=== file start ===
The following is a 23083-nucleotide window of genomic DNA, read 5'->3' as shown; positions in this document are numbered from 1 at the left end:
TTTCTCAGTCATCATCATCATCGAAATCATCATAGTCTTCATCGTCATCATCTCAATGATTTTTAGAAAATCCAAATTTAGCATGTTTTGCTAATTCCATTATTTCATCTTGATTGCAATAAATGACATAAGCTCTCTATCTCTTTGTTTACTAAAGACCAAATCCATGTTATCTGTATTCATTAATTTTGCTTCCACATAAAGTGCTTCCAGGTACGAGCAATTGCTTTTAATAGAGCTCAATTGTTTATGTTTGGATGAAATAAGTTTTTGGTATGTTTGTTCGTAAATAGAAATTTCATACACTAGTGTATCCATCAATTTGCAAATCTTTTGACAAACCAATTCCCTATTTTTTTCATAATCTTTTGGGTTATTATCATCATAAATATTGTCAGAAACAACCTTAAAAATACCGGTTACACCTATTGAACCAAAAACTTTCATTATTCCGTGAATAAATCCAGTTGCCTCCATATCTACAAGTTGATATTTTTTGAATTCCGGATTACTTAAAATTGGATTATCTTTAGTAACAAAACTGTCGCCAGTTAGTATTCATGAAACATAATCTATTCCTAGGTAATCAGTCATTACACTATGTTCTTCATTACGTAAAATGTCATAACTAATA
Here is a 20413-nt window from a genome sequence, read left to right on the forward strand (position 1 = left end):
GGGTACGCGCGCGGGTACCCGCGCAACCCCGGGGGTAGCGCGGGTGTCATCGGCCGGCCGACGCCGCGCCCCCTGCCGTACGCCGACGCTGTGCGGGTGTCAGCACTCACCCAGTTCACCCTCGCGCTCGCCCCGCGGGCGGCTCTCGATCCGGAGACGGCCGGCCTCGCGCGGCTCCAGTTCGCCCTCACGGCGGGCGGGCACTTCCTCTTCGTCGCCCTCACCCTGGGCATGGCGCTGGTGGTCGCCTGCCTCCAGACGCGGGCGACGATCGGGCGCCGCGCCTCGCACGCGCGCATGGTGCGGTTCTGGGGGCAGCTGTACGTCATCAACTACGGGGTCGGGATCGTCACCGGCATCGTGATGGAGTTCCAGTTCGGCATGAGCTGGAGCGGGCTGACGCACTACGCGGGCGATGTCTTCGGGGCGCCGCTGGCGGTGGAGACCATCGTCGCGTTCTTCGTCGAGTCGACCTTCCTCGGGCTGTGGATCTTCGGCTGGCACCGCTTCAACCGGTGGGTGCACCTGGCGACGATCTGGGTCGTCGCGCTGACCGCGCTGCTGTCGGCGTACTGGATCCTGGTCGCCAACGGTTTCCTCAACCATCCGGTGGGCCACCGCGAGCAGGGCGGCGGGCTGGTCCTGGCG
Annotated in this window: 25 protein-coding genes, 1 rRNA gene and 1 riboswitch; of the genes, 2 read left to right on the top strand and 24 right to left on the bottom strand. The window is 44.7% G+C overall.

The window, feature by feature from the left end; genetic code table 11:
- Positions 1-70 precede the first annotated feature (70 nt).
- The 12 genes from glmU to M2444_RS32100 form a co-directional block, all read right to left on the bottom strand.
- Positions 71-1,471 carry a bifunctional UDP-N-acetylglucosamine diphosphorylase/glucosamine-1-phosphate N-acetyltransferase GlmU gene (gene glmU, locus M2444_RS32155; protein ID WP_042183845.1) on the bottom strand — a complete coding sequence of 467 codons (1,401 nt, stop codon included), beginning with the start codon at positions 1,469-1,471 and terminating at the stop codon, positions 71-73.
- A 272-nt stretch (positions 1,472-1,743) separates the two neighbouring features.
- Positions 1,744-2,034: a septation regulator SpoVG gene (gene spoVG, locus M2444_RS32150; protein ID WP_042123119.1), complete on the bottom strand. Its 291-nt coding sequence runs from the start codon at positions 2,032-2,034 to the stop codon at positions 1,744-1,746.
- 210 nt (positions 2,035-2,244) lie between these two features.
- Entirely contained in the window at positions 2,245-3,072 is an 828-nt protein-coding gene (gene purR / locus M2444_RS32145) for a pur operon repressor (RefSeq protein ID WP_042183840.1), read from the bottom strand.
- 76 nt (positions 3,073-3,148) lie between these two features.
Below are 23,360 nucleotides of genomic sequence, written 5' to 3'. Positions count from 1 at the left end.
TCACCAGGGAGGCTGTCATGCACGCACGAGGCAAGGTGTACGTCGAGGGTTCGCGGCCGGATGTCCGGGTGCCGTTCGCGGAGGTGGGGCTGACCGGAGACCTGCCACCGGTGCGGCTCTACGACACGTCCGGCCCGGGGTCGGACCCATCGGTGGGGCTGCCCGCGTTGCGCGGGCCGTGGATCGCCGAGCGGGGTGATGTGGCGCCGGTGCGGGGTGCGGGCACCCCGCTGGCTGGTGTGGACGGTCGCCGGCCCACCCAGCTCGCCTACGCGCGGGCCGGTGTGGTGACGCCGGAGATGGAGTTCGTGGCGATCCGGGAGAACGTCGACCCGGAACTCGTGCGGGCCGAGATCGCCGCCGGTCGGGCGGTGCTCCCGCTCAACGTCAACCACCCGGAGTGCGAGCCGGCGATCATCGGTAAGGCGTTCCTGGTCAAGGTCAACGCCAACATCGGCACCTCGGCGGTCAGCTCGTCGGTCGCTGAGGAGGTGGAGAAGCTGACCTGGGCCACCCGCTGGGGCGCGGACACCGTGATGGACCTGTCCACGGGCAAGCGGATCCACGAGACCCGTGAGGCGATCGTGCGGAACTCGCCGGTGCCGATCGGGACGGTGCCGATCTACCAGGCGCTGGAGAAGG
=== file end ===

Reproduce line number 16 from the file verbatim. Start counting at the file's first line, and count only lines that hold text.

TCACCAGGGAGGCTGTCATGCACGCACGAGGCAAGGTGTACGTCGAGGGTTCGCGGCCGGATGTCCGGGTGCCGTTCGCGGAGGTGGGGCTGACCGGAGACCTGCCACCGGTGCGGCTCTACGACACGTCCGGCCCGGGGTCGGACCCATCGGTGGGGCTGCCCGCGTTGCGCGGGCCGTGGATCGCCGAGCGGGGTGATGTGGCGCCGGTGCGGGGTGCGGGCACCCCGCTGGCTGGTGTGGACGGTCGCCGGCCCACCCAGCTCGCCTACGCGCGGGCCGGTGTGGTGACGCCGGAGATGGAGTTCGTGGCGATCCGGGAGAACGTCGACCCGGAACTCGTGCGGGCCGAGATCGCCGCCGGTCGGGCGGTGCTCCCGCTCAACGTCAACCACCCGGAGTGCGAGCCGGCGATCATCGGTAAGGCGTTCCTGGTCAAGGTCAACGCCAACATCGGCACCTCGGCGGTCAGCTCGTCGGTCGCTGAGGAGGTGGAGAAGCTGACCTGGGCCACCCGCTGGGGCGCGGACACCGTGATGGACCTGTCCACGGGCAAGCGGATCCACGAGACCCGTGAGGCGATCGTGCGGAACTCGCCGGTGCCGATCGGGACGGTGCCGATCTACCAGGCGCTGGAGAAGG